Young Italy (historical)

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Giovine Italia
Banner of Giovine Italia.png
FormationJuly 1831
TypeConspiratorial organization
PurposeItalian unification
Key people
Giuseppe Mazzini

Young Italy (Italian: La Giovine Italia) was a political movement for Italian youth (under age 40) founded in 1831 by Giuseppe Mazzini. After a few months of leaving Italy, in June 1831, Mazzini wrote a letter to King Charles Albert of Sardinia, in which he asked him to unite Italy and lead the nation. A month later, convinced that his demands did not reach the king, he founded the movement in Marseille. It would then spread out to other nations across Europe.[1] The movement's goal was to create a united Italian republic through promoting a general insurrection in the Italian reactionary states and in the lands occupied by the Austrian Empire. Mazzini's belief was that a popular uprising would create a unified Italy.[2] The slogan that defined the movement's aim was "Union, Strength, and Liberty". The phrase could be found in the tricolor Italian flag, which represented the country's unity.[3]

Overview[edit]

The Giovine Italia was founded in France, in July 1831 when Mazzini was in exile. Its members adopted nicknames taken from figures of the Italian Middle Ages. Every member of the brotherhood had to recite an Oath, where they would pledge to make Italy a united, free, independent, republican nation, where every man would be considered equal.[4] The movement garnered about 60,000 members around 1833.[5] On that same year, many of the members who were plotting a revolt in Savoy and Piedmont were arrested and executed by the Sardinian police. In Austria, having links with the movement was seen as treason. The crime was punishable by death.[6]

After another failed Mazzinian revolt in Piedmont and Savoy of the February 1834, the movement disappeared for some time, reappearing in 1838 in England. Further insurrections in Sicily, Abruzzi, Tuscany, Lombardy-Venetia, Romagna (1841 and 1845), Bologna (1843) failed. Also short-lived was the Roman Republic of 1848–49, which was crushed by a French Army called in to help by Pope Pius IX. That Pope was initially hailed by Mazzini as the most likely paladin of a liberal unification of Italy, but he turned into the leader of the reactionaries.

Similar movements were set up around Europe by Mazzini himself. La Giovine Italia became affiliated with the movement Giovine Europa (created in 1835), an internationally oriented association, together with similar movements such as Junges Deutschland, Młoda Polska, Young Turks and Giovine Svizzera. It also inspired Mlada Bosna, early-20th-century Serbian revolutionary movement in occupied Bosnia and Herzegovina.[7]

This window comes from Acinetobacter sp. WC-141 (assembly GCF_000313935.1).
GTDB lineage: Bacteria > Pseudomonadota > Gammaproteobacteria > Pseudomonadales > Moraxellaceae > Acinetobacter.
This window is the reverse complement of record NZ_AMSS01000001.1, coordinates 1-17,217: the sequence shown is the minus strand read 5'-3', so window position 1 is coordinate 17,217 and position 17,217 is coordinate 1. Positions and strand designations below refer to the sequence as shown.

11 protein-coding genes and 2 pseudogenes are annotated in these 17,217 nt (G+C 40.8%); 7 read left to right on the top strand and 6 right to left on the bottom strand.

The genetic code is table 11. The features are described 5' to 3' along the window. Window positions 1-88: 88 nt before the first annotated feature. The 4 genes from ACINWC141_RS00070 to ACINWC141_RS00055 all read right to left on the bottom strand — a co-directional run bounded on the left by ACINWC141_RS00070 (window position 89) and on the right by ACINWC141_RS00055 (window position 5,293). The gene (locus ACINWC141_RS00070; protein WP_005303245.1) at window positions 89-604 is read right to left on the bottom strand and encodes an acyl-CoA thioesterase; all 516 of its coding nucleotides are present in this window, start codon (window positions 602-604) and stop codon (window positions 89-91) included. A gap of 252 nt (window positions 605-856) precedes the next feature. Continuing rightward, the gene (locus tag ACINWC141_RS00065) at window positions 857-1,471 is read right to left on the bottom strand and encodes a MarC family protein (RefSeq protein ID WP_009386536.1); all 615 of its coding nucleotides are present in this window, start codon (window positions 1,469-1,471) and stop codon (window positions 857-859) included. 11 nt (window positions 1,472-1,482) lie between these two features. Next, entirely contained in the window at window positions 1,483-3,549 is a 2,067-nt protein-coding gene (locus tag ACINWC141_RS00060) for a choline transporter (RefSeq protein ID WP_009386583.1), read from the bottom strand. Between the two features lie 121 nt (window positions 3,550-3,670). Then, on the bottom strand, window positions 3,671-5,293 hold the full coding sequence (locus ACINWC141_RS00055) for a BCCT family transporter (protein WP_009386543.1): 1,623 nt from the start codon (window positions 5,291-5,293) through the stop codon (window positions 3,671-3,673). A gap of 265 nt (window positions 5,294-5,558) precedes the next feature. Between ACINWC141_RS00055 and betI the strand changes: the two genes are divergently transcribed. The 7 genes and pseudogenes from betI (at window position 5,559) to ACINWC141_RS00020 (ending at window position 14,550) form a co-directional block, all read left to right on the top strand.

Mazzini's movement was basically evicted after a last failed revolt against Austria in Milan in 1853, crushing hopes of a democratic Italy in favor of the Piedmontese monarchy. It achieved national unification in 1860 under the leadership of Count Cavour.

The most famous member of Young Italy was Giuseppe Garibaldi (1807–1882). He joined the movement around 1833, after meeting Mazzini through social and political reforms back in Geneva. Additionally, he was part of a failed revolt led by Mazzini in Piedmont. As a consequence, he was sentenced to death. After learning his fate, Garibaldi fled to Marseilles.[8]

Later on, similar nationalist movements for youth appeared in Europe's colonies in various Asian and African countries from the mid 19th century to the period of decolonization in the late 20th century.[9]

See also[edit]

References[edit]

  1. ^ Fabiani, Ulisse. "La Scuola per i 150 anni dell'Unità d'Italia – I movimenti, i valori, i libri". www.150anni.it (in Italian). Retrieved 2018-12-06.
  2. ^ Enrico Dal Lago (2013). William Lloyd Garrison and Giuseppe Mazzini: Abolition, Democracy, and Radical Reform. LSU Press. pp. 57–63.
  3. ^ "Italy 1848 – italian revolutionary developments". www.age-of-the-sage.org. Retrieved 2018-12-06.
  4. ^ Mazzini, Giuseppe (1872). Joseph Mazzini: his life, writings, and political principles. New York: Hurd and Houghton. pp. 71–74.
  5. ^ "Giuseppe Mazzini. Italian revolutionary". Encyclopedia Britannica. Retrieved 2018-12-06.
  6. ^ "Giuseppe Mazzini biography : Young Italy Risorgimento". www.age-of-the-sage.org. Retrieved 2018-12-06.
  7. ^ Yonatan Eyal (2007). The Young America Movement and the Transformation of the Democratic Party, 1828–1861. Cambridge UP. p. 94.
  8. ^ "Giuseppe Garibaldi". pub1.andyswebtools.com. Retrieved 2018-12-06.
  9. ^ Fabrizio De Donno and Neelam Srivastava. "Colonial and Postcolonial Italy". Interventions: International Journal of Postcolonial Studies (2006) 8#3: 371–379.

Further reading[edit]

  • Denis Mack Smith (2008). Mazzini. Yale UP. p. passim.

External links[edit]